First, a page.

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(UPDATE: July 6 @ 5:30 pm) – During Tuesday’s city council meeting, the owners of a heritage house that burned down earlier this year were denied an extended deadline to remove the debris.
In March, the Warren House was destroyed by a fire and the city declared the property to be unsafe and “so unsightly and untidy as to be a nuisance.”
Then, in early June, the city confirmed that the deadline for site cleanup would be July 11, 2022.
However, the owners were hoping that city council would give them until the end of September to finish demolition at 434 Lakeshore Drive West.
City staff notified council that the demolition permits were ready for pickup as of Tuesday afternoon.
That permit will require demolition work to begin within 30 days.
Staff also said that the owners’ insurance company was now on board to begin the work, something that wasn’t the case when council was first introduced to this case in early June.
“It’s right on our Lakeshore Drive, it is so evident. It’s just right in everyone’s view. It highlights the danger when we speak about safety and health scenarios,” noted councillor Judy Sentes.
Staff voted unanimously to deny the request to extend the deadline to September.
(Original story: July 5 @ 11 am) – The owners of a heritage house that burned down in March of this year are requesting more time to clear the site of the former house.
On Tuesday, Penticton city staff will be presenting to city council once again but this time the owners of the former heritage building have submitted a letter explaining their difficulties.
The Warren House, located at 4334 Lakeshore Drive, was destroyed by a fire in March 2022.
On June 7, Penticton City Council agreed to set the deadline for site cleanup on July 11, 2022.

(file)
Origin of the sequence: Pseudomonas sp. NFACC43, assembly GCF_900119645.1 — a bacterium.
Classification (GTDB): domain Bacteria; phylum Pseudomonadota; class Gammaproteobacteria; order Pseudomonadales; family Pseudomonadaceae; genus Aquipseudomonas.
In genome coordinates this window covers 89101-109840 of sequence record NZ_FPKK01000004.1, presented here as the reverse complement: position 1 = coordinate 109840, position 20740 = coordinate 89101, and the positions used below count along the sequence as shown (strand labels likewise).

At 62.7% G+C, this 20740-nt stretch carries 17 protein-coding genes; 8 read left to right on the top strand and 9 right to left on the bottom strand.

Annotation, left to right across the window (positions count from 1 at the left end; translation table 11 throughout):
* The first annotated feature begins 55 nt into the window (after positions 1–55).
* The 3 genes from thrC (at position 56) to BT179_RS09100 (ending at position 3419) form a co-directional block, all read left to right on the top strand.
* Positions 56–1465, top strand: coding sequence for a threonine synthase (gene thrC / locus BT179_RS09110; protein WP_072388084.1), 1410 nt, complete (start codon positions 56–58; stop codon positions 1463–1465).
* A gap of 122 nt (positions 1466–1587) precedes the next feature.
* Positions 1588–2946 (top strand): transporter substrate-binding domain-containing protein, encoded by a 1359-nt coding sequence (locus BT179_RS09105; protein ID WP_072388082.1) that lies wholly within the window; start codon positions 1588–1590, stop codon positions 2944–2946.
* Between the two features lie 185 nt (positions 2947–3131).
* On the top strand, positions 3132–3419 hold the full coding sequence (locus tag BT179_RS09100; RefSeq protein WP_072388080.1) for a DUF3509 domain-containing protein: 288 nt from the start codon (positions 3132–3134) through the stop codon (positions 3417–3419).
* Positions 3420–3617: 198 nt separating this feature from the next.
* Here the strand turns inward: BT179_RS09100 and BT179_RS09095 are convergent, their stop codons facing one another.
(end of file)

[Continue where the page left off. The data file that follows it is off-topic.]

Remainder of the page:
At the time, staff explained that if the owners did not complete the demolition and other required actions by that time, the city would take over the work.
However, the owners would be in debt with the city which would be collected in the same way as property taxes.
On June 9, staff informed the owners through an email that the deadline had been set.
Two weeks later, the city received a letter from the owners requesting that the deadline be extended to Sept. 26.
Paul Ruutel’s letter points to a number of reasons that they are unable to meet this deadline, including requiring demolition permits and difficulty finding a contractor to do the work.
“In the most realistic case the works will be completed in 9 to 12 weeks. The worst case scenario suggests a timeline of 15 to 18 weeks,” writes Ruutel in his letter which will be presented to city council.
“These timelines are in line with the City’s expectation for demolition and site clearance as demolition permits are valid for 90 days.”
Ruutel did submit a demolition permit on June 24. He says the city has yet to approve a pre-demolition hazardous material assessment report and site clearance report.
However, city staff’s report explains that they have informed the Ruutels that these two reports were not required for their demolition permit application.
"The city has also reiterated that the need for additional tests and abatement was for the operator of the Campbell Mountain Landfill, the Regional District of Okanagan-Similkameen, to determine," explain city staff.
Penticton City Council will return to this topic during the regular meeting on Tuesday at 1 pm.
Council could stick to the original July 11 deadline, extend the deadline to Sept. 26 or cancel the remedial action requirements.